Foreigners wonder how such a highly developed culture can allowso much dog poop on its sidewalks. The Socialist mayor of Paris pushed through a law stipulating a 183 euro fine for not cleaning up after your dog. Lots of luck. Mike's theory was that the Algerian who stabbed the mayor one night was not actually, as was thought, a rabid homophobe-Mayor Bertrand Delanoe was gay-but a poopophile. The French consider dog poop on a sidewalk a cultural exception. Delanoe recovered.

Unlike the majority of her compatriots, Mike's almost sort-of ex-wife is user-friendly with non-French names. Marie-France called his smuggler friend Bush "Bulsh"-which fit him totally. A painter named Kanovitz became Cannabis. An Irish cook named Seamus, who hit shamelessly on women, was Shameless. She had exceptional comfort with foreign names, and the English language in general, for a French person. It did, however take years to make her understand that "asshole" is not polite conversational English, or even American.

She was so cute when she said it: "Hasse-ole."

Adding an "h" where there should not be one and subtracting the one that's there is a metaphor for the way Francophiles relate to Anglophiles. The English call a condom a "French letter." The French call syphilis the "English disease." One expression French women use when they start menstruating is: "The English have landed." In general, Euro-neighbors land hard on one another. Italian Prime Minister Silvio Berlusconi told German jokes. Germans tell Polish jokes. The French are famous for joking about foreigners who fail to speak the French language properly. The French mispronounce non-French names on purpose. A non-French name is not to be taken seriously. A name in any other language is not proper.

Mike disliked the way the French pronounced his first name, "Mick-a-yel." The guttural Parigo pronunciation sounded like working-class Arabic-worse, like a French joke about working-class Arabs. At an age when responsible professional journalists tend to go in a more formal direction, adding their middle initial, Michael changed his byline to Mike. The French pronounce it "Mahik," with a nice slow drawl.

When he was younger, Mike's uncle Max had told him-it was sad to hear: "I'm afraid that the working man will have to find another solution to his problems than the labor movement." Uncle Max had been a labor organizer for the left-wing CIO in the steel mills in Alabama in the thirties. He'd put his life on the line. The labor movement was his life. He had a thick head of steel gray hair and an unlined face for his age, but he smiled reluctantly, and his eyes were steely. After being beaten up by company goons, he carried a revolver. When he could no longer avoid seeing that the gangsters were taking control, he joined the federal arbitration agency the National Labor Relations Board as the lesser of two evils. To be more "American," he changed his name to Mike. Uncle Max joked that this was probably the first time in history that an uncle had named himself after a nephew. Later, Michael named himself after the uncle who had named himself after Mike.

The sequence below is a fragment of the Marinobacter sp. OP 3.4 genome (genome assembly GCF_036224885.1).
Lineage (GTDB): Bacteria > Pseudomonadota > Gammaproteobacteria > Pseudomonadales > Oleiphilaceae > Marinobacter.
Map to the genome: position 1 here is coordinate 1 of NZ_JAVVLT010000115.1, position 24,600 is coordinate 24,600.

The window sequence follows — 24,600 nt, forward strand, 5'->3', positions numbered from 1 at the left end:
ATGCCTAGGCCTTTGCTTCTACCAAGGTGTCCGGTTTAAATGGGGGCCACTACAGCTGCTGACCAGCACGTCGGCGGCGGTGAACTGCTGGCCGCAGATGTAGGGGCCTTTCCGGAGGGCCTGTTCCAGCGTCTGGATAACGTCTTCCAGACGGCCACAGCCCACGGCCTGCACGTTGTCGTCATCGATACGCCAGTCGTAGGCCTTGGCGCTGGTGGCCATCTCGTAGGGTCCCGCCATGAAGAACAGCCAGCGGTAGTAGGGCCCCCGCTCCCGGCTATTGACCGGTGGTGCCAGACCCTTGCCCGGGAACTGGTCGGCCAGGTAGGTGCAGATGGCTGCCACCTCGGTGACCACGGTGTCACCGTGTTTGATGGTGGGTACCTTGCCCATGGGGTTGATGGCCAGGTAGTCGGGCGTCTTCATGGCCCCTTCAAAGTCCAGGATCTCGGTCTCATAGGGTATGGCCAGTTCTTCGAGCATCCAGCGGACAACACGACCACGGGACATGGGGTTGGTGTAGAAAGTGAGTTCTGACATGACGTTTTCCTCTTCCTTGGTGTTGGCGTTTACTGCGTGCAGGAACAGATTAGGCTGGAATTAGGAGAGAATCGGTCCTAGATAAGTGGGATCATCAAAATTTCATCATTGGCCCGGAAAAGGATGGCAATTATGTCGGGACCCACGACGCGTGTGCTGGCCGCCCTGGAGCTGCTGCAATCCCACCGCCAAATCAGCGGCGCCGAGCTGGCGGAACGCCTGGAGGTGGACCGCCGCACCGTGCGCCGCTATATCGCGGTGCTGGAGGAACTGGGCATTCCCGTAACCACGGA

The French are not good travelers. "Why leave France?" they ask. "France has everything you need." And, indeed, there are snowy mountains, fertile valleys, an ocean, a sea, surf, beaches, canals, palm trees, lakes, fertile farmland, and thick forests. Unlike in America, what man has constructed in France mostly adds to, not detracts from, the scenery.

Mike and Marie-France took a decade out in the Vaucluse, a spectacular and peaceful valley in southern France running east from Avignon and north of Aix-en-Provence. It had been dubbed "the French California" by the Belgian hippies who, you might say, "discovered" the place. Living there, Mike learned that there was a layer of history, a map of nations, buried but not yet quite dead underneath the map of European states. The "South of France" had been superimposed over an ancient culture called Occitania. There were similar layers in Brittany, Catalonia, Wales, the Basque country, and Lappland. All of them were about some sort of devolution of power.

In the middle of it, Mike got the idea to write a book about it. His pitch was bought by a British publisher run by an English Marxist who disapproved of the title, Comes the Devolution. Mike thought it was really neat. But the publisher said: "Devolution is the name the reactionary central authorities use. They think of devoluting power to the people as a gift when in fact it's a basic right." It was eventually published as A Case for the Balkanization of Practically Everyone. The publisher went bankrupt. Don't ask.

Researching it, Mike flew up to Kiruna in Swedish Lappland from Marseille, the nearest international airport to the French California. Kiruna was a boomtown in the wild north. Iron, copper, nickel, and chrome had been discovered in quantity. Jackhammers, bulldozers, and climbing cranes were everywhere. Suburban streets spreading into exurbs. German freezers for sale in Swedish Lappland. Volvos everywhere. The only cinema in town showing "Memories Within Miss Aggie," American porn à la Ingmar Bergman-the perfect image for Kiruna.